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IRS Introduces New Streamlined Filing Compliance Procedures for Offshore Accounts

Tax Alert | September 10, 2014
By: John J. Eagan and Suzanne A. Prybella

In prior Tax Alerts, we have described the various changes the Internal Revenue Service (IRS) has made to its recent voluntary disclosure programs, starting with the program made available in 2009. With each version of the program the IRS increased the highest “offshore penalty” from 20% (2009 Program) to 25% (2011 Program) and then to 27.5% (2012 Program). This penalty is based on the largest offshore account balance (with all accounts combined) over the eight-year disclosure period. The IRS has recently revised its voluntary disclosure program and the offshore penalty can, in certain cases, be increased from 27.5% to 50% of the highest offshore account balance.

Taxpayers with unreported offshore accounts often struggled with the “one size fits all” approach of the prior voluntary disclosure programs, particularly in the case of the amount of the offshore penalty, when they felt the facts in their case suggested that “willfulness” was not present. The prior programs did allow for a lower offshore penalty in limited cases, but in our experience the reviewers at the IRS made compliance with the requirements of the lower penalty extremely difficult. For these taxpayers, they felt the cost of participating in the prior voluntary disclosure programs was excessive when compared to the “quiet disclosure” process of filing back returns and FBARs outside of the voluntary disclosure programs.

As part of the 2014 Voluntary Disclosure Program, the IRS has introduced Streamlined Filing Compliance Procedures. Taxpayers who want to use the Streamlined Procedures follow a separate process instead of participating in the Voluntary Disclosure Program.

The key aspect of the Streamlined Procedures is the requirement to certify that the failure to report all income, pay all tax, and submit all required information returns, including FBARs was due to non-willful conduct. The certification states that “non-willful conduct is conduct that is due to negligence, inadvertence, or mistake or conduct that is the result of a good faith misunderstanding of the law.”

Taxpayers file only three years of income tax returns (as opposed to eight years under Voluntary Disclosure) and pay tax and interest for late payment, but no 20% penalty is required as is the case under Voluntary Disclosure. Taxpayers also file six years of FBARs (as opposed to eight years under Voluntary Disclosure) and pay a 5% offshore penalty on the highest account balance over the six-year period, as opposed to the substantially higher offshore penalty under Voluntary Disclosure. Taxpayers must also provide a statement as to why the income was not reported and why the FBARs were not filed.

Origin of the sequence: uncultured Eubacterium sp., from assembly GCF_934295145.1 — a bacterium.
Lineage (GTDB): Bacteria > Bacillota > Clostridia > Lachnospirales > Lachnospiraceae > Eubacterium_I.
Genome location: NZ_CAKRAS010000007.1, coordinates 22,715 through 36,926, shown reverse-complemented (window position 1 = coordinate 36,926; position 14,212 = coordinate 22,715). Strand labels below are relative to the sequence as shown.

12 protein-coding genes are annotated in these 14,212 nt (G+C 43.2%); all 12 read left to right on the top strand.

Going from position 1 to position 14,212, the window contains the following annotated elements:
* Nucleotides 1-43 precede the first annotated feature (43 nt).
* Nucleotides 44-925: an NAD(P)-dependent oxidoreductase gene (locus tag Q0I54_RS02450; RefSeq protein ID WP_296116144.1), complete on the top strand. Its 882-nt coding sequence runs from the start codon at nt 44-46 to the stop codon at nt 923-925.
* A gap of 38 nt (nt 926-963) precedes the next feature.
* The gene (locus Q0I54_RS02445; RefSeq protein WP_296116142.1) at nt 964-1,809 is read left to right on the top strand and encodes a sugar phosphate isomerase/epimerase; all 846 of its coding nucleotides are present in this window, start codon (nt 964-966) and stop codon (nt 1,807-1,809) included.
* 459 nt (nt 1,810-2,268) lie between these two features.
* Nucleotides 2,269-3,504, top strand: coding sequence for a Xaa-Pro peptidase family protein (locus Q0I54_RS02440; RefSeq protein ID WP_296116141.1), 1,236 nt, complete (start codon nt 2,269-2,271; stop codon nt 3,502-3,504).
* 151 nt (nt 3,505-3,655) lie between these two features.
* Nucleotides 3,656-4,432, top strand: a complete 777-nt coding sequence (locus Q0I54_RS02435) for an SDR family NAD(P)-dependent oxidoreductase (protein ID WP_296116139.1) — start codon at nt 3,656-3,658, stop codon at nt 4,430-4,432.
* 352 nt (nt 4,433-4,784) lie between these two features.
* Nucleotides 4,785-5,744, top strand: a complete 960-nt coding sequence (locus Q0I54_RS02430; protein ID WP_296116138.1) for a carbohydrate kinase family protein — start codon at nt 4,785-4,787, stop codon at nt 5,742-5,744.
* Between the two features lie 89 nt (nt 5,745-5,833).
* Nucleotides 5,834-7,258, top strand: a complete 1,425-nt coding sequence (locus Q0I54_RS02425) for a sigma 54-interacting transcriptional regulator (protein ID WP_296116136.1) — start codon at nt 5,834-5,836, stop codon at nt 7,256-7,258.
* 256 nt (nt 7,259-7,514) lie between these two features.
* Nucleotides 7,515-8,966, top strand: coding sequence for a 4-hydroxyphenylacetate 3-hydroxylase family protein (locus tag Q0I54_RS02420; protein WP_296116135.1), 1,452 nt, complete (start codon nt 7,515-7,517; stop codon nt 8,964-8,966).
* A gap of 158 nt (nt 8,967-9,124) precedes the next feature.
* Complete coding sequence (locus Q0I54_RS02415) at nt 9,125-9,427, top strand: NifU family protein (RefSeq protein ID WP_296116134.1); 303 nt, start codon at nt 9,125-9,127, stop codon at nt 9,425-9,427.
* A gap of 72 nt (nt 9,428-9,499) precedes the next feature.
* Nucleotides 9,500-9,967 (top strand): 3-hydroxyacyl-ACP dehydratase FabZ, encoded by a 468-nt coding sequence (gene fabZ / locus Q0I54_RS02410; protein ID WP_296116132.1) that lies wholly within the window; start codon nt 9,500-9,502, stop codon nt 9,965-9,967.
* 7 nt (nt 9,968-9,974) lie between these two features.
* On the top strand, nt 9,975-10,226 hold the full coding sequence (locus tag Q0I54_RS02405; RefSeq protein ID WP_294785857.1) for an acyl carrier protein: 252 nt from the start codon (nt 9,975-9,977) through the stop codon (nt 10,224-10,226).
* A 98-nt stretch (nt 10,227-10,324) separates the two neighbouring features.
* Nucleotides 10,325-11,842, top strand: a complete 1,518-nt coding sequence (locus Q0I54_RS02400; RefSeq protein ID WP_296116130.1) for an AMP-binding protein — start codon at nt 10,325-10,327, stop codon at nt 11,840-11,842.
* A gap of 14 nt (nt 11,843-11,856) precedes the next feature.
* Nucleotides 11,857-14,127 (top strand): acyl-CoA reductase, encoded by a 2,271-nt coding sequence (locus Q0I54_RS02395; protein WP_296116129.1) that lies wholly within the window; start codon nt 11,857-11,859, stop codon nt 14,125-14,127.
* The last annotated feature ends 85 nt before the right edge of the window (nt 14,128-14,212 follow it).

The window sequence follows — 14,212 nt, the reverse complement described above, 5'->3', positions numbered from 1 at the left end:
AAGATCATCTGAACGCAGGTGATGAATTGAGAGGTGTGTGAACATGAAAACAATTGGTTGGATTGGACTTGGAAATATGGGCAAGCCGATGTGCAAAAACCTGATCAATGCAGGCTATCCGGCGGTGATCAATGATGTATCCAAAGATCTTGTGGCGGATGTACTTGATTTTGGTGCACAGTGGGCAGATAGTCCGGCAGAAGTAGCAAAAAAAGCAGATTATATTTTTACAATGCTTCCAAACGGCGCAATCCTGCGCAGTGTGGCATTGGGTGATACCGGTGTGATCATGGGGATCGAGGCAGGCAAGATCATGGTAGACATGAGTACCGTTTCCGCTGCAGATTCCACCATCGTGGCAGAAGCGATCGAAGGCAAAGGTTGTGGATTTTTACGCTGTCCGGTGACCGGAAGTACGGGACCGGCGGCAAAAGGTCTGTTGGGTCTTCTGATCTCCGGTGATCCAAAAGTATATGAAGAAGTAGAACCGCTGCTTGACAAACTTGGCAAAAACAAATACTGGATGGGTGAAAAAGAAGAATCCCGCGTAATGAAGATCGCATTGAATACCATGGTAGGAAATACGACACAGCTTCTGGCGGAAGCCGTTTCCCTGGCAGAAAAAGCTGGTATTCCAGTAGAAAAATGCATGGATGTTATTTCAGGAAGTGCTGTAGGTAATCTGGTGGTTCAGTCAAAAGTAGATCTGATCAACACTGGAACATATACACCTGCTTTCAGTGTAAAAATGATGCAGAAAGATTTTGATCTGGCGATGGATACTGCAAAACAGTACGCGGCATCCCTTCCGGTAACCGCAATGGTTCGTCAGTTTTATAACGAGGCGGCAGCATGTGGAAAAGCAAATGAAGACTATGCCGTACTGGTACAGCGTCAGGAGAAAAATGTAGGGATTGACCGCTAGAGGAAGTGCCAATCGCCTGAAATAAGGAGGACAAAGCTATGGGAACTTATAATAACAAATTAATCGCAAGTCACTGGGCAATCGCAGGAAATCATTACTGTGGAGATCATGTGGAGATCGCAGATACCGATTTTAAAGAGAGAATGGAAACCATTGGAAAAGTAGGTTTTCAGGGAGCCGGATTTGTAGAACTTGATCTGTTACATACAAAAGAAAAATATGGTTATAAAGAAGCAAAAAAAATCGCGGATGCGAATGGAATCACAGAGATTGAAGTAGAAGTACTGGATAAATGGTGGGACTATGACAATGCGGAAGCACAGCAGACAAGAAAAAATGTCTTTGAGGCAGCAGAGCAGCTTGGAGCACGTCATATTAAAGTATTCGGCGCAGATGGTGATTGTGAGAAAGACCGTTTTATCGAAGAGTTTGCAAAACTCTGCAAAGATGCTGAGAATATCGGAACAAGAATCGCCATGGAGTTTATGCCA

Taxpayers who previously filed returns under a “quiet disclosure” can participate in the Streamlined Procedures, although penalties assessed based on the quiet disclosure will not be abated. If the IRS has initiated a civil examination of a taxpayer’s returns for any year, then a taxpayer cannot participate in the Streamlined Procedures. The new Streamlined Procedures are not available if you instead choose to participate in the 2014 Voluntary Disclosure Program.

Unlike the Voluntary Disclosure Program, the IRS will not enter into a closing agreement. As a result, the returns filed under the Streamlined Procedures can be selected for audit by the IRS. However, the IRS will not impose any accuracy related penalties or FBAR penalties unless the IRS determines that the original returns were fraudulent or that the FBAR violations were willful.

The Streamlined Procedures can significantly lower the cost of compliance compared to Voluntary Disclosure when the failure to report income and file FBARs was not willful. If you have an offshore account reporting obligation, we suggest that you be proactive and discuss your reporting options with your tax advisor, including the possibility of filing tax returns and FBARs under the Streamlined Procedures.

If you would like to discuss how any of these reporting obligations may affect your business or personal income tax situation, or have any other tax or estate planning questions, please contact, Bill Hussey (215-864-6257, husseyw@whiteandwilliams.com), John Eagan (212-868-4835, eaganj@whiteandwilliams.com), Kevin Koscil (215-864-6827, koscilk@whiteandwilliams.com) or Suzanne Prybella (215-864-7188, prybellas@whiteandwilliams.com). The Tax and Estates Practice Group at White and Williams is committed to keeping our clients and friends up to date with important tax developments. For current information, please refer to the Tax and Estates page on our website, www.whiteandwilliams.com.

This correspondence should not be construed as legal advice or legal opinion on any specific facts or circumstances. The contents are intended for general informational purposes only, and you are urged to consult a lawyer concerning your own situation and legal questions.
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